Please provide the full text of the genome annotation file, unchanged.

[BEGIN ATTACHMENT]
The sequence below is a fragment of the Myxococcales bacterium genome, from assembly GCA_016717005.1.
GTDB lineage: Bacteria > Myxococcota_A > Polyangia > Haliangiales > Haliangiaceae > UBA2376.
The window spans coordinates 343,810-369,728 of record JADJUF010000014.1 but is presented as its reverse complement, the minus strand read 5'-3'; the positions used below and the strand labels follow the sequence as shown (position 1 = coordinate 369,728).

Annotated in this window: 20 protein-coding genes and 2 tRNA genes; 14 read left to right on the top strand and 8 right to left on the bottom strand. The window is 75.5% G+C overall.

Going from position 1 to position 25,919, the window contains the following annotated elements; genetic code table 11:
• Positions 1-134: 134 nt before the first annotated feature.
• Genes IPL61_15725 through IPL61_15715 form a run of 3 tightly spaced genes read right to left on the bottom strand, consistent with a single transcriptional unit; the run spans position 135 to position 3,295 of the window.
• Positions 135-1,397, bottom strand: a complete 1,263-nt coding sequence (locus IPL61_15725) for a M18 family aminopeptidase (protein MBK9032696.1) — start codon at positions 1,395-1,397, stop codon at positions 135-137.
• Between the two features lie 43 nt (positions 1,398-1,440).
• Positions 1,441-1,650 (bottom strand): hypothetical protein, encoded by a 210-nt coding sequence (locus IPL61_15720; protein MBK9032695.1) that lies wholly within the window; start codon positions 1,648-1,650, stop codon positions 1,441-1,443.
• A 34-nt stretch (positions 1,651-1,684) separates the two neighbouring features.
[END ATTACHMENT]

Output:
The sequence below is a fragment of the Myxococcales bacterium genome, from assembly GCA_016717005.1.
GTDB lineage: Bacteria > Myxococcota_A > Polyangia > Haliangiales > Haliangiaceae > UBA2376.
The window spans coordinates 343,810-369,728 of record JADJUF010000014.1 but is presented as its reverse complement, the minus strand read 5'-3'; the positions used below and the strand labels follow the sequence as shown (position 1 = coordinate 369,728).

Annotated in this window: 20 protein-coding genes and 2 tRNA genes; 14 read left to right on the top strand and 8 right to left on the bottom strand. The window is 75.5% G+C overall.

Going from position 1 to position 25,919, the window contains the following annotated elements; genetic code table 11:
• Positions 1-134: 134 nt before the first annotated feature.
• Genes IPL61_15725 through IPL61_15715 form a run of 3 tightly spaced genes read right to left on the bottom strand, consistent with a single transcriptional unit; the run spans position 135 to position 3,295 of the window.
• Positions 135-1,397, bottom strand: a complete 1,263-nt coding sequence (locus IPL61_15725) for a M18 family aminopeptidase (protein MBK9032696.1) — start codon at positions 1,395-1,397, stop codon at positions 135-137.
• Between the two features lie 43 nt (positions 1,398-1,440).
• Positions 1,441-1,650 (bottom strand): hypothetical protein, encoded by a 210-nt coding sequence (locus IPL61_15720; protein MBK9032695.1) that lies wholly within the window; start codon positions 1,648-1,650, stop codon positions 1,441-1,443.
• A 34-nt stretch (positions 1,651-1,684) separates the two neighbouring features.